Sunday, February 05, 2017

The Kid Stays in the Picture




Based on the autobiography by Robert Evans, The Kid Stays in the Picture is about the life and career of film producer Robert Evans who was the production chief of Paramount Picture in the late 1960s and early 1970s as well as becoming a successful producer of his own. Directed by Nanette Burstein and Brett Morgen and screenplay by Morgen, the film is a documentary told by Evans himself through excerpts of his 1994 autobiography from his years as an actor to being one of the top producers of the 1970s. The result is a stylish yet mesmerizing film from Nanette Burstein and Brett Morgen.

Robert Evans is a man that is considered a legend in Hollywood as he was running Paramount Pictures in the late 1960s where he would take the studio and put it back in prominence through hit films such as Rosemary’s Baby, True Grit, Love Story, and The Godfather while becoming a producer in the 1970s for films such as Chinatown, Black Sunday, Marathon Man, and Urban Cowboy. Evans was also notorious for his liaisons with many women as he was briefly married to actress Ali MacGraw in the early 1970s before she left him for actor Steve McQueen. Though he started off working for his brother Charles Evans in the Evans-Picone fashion company, it was a moment where he was swimming in a pool and taking phone calls at the Beverly Hills Hotel in 1956 that changed everything where was discovered by film legend Norma Shearer.

Shearer would give him the chance to star as her late husband Irving Thalberg for the film Man of a Thousand Faces as he would also be hired for an adaptation of Ernest Hemingway’s The Sun Also Rises against the wishes of Hemingway and the film’s stars in Ava Gardner and Tyrone Power. Yet, it was then 20th Century Fox studio chief Darryl F. Zanuck who liked Evans and told them “the kid stays in the picture”. Though his acting career was brief, Evans’ knack for finding projects for studios did get him a job working at Paramount Pictures which was going through a very dire period of flops and management shake-ups once it was purchased by Gulf+Western. Through one of its executives in Charles Bluhdorn, Evans would be made head of productions as he would get the studio out of its funk with the help of journalist Peter Bart who would be an executive at the studio.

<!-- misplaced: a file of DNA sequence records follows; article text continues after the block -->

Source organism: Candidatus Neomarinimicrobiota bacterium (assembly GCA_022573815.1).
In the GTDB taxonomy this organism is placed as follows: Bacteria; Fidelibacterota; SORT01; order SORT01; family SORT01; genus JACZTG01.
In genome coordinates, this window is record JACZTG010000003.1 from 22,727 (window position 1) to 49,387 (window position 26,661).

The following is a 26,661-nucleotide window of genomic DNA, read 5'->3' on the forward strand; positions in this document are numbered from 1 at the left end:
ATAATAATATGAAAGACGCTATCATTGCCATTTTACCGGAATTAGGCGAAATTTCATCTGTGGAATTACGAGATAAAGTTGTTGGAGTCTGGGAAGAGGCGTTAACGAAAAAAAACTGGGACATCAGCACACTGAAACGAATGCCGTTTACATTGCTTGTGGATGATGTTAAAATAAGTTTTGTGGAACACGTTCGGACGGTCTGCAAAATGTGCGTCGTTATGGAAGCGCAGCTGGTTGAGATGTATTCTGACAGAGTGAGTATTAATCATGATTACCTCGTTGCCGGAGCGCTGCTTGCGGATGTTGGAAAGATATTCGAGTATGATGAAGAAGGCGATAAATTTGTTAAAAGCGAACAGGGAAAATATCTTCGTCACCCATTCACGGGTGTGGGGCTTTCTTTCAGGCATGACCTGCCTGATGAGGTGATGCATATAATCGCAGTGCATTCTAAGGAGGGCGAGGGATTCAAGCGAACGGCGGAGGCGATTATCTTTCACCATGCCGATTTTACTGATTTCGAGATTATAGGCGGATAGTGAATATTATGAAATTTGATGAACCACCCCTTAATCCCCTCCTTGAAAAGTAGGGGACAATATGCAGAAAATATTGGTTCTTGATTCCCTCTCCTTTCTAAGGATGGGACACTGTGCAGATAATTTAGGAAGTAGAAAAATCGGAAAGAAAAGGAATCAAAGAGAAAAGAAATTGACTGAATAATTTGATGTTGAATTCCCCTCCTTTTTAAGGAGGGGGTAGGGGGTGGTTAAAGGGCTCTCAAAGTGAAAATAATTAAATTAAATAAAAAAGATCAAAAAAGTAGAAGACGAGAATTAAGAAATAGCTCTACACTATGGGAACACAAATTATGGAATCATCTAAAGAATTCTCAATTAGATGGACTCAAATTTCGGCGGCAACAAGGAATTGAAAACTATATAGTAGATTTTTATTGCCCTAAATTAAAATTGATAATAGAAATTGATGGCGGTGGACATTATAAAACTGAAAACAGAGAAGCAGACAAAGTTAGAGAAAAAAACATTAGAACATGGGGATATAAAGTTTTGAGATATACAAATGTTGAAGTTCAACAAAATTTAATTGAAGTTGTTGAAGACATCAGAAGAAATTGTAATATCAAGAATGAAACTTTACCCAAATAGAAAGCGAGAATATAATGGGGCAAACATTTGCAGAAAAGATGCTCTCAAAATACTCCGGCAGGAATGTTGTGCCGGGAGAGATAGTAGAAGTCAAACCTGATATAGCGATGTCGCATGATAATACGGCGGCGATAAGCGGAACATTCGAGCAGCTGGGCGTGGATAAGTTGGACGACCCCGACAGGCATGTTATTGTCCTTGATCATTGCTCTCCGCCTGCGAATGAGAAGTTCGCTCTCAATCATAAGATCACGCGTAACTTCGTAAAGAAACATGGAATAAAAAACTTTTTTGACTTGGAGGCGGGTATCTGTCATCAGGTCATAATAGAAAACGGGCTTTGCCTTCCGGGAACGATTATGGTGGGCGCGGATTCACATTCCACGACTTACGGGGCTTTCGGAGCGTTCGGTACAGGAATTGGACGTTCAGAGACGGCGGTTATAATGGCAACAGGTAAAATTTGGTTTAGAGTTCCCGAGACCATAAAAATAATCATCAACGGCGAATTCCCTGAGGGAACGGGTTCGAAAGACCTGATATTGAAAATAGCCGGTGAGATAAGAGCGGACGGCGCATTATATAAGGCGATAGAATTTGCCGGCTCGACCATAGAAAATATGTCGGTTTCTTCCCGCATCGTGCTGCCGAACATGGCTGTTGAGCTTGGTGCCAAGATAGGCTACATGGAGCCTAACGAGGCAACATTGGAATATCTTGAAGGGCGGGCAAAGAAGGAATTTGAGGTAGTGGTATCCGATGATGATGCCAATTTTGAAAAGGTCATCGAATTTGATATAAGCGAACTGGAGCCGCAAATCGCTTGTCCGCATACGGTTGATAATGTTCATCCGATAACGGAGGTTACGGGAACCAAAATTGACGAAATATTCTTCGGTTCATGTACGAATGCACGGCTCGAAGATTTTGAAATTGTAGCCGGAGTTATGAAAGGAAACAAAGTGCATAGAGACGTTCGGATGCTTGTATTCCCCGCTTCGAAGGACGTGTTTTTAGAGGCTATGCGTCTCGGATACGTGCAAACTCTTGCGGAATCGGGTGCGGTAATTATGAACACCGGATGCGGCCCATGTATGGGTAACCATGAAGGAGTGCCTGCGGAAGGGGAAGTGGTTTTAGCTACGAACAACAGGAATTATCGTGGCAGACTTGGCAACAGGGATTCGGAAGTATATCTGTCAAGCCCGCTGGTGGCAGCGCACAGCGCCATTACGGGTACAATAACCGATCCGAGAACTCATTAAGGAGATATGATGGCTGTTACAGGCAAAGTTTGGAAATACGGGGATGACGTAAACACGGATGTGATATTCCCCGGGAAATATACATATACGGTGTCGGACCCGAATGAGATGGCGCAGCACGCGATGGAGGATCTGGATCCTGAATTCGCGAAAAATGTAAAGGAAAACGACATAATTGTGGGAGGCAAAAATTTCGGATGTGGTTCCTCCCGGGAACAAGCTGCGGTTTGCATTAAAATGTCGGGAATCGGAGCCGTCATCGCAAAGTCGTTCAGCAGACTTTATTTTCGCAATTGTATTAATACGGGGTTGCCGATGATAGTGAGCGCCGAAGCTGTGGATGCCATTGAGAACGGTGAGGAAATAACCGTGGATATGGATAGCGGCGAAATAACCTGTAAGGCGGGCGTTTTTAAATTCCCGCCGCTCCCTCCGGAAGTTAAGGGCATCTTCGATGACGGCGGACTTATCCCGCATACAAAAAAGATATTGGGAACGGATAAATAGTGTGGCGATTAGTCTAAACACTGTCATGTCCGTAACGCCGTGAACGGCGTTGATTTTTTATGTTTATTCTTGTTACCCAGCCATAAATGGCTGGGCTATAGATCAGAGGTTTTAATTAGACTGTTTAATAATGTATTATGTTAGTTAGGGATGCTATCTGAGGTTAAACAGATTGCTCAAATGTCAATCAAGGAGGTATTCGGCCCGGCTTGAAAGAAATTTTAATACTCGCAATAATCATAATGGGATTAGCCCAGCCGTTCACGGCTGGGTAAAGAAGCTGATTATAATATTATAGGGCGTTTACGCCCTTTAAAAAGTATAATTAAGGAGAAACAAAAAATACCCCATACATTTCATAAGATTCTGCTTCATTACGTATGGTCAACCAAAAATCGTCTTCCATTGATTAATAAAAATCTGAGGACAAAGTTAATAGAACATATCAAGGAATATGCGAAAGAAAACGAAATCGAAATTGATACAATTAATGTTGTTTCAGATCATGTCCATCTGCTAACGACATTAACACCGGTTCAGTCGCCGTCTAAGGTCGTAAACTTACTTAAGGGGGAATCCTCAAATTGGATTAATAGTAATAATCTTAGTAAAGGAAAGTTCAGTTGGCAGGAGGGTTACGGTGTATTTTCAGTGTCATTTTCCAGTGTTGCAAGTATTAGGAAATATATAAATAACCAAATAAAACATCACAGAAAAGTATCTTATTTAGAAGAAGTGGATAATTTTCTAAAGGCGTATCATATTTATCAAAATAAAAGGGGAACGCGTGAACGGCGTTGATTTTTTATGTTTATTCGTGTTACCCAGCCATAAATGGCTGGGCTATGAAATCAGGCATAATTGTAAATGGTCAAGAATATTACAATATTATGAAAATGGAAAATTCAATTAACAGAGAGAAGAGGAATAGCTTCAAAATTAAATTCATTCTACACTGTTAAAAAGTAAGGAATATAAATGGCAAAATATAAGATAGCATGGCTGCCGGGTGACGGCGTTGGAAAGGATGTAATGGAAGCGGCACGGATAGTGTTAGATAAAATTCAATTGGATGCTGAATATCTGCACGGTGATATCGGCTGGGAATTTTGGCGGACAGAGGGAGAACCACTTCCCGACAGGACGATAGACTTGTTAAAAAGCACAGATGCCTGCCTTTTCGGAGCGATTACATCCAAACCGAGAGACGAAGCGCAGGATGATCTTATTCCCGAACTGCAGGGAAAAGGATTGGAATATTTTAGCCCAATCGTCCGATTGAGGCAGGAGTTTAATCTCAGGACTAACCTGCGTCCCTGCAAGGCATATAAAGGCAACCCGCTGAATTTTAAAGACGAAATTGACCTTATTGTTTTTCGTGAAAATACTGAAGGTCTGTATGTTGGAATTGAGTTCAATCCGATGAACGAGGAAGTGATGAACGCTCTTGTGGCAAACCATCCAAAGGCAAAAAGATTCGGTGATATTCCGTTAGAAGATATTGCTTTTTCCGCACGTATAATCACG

The film doesn’t just play into Evans’ rise as a prominent figure in Hollywood as Nanette Burstein and Brett Morgen choose not just pictures but also some archival interviews into how Evans would become this revered figure in Hollywood. Even as there’s some rare footage such as a presentation filmed by Mike Nichols for the people at Gulf+Western into what Paramount Pictures was to do in the 1970s. The film also has many new images shot inside Evans’ Woodland home with the aid of cinematographer John Bailey who would bring in elements of beauty into the lighting for its scenes at night as it was Evans’ own paradise. Especially as Evans describes the time he invited Ali MacGraw into his home where she went into the pool and they fell in love that night. Aided by visual effects supervisors Yorgo Alexopoulos and Jason Stoff in bringing color and 3-D images to the photos, Burstein and Morgen would showcase many of the good things that was happening to Evans in the 1970s despite his split with MacGraw in 1972 as it would crash in 1980 when he was busted for cocaine trafficking.

Editor Jun Diaz help create montages as well as gather footage of archival interviews Evans has made throughout his life and career including footage of the Roy Radin murder trial which Evans was unfortunately tied to due to the fact that he met Radin who helped finance the 1984 film The Cotton Club. Sound designer Claude Letessier and sound editor Ahmad Shirazi would help gather many of the audio from the audio book that features everything Evans says about his life as it help add some humor into the film as well as unique personality. The film’s music by Jeff Danna is very low-key for its usage of strings and piano to play into some of the lively moments and dark moments involving the Radin murder trial while music supervisor Anita Serwacki provides a soundtrack that feature a lot of the music from the 70s that played into Evans’ rise in Hollywood.

The Kid Stays in the Picture is a phenomenal film from Nanette Burstein and Brett Morgen. It’s a documentary that doesn’t exactly play by the rules in telling the life of Robert Evans where it has the man himself telling everything including all of the good and bad that he’s done in his illustrious life. In the end, The Kid Stays in the Picture is an incredible film from Nanette Burstein and Brett Morgen.

© thevoid99 2017

2 comments:

Wendell Ottley said...

This is yet another candidate for my Blind Spot list for next year. Been meaning to see this forever.

thevoid99 said...

It's a really fascinating doc that is quite fun to watch. Especially for someone who has really bad tastes in ties.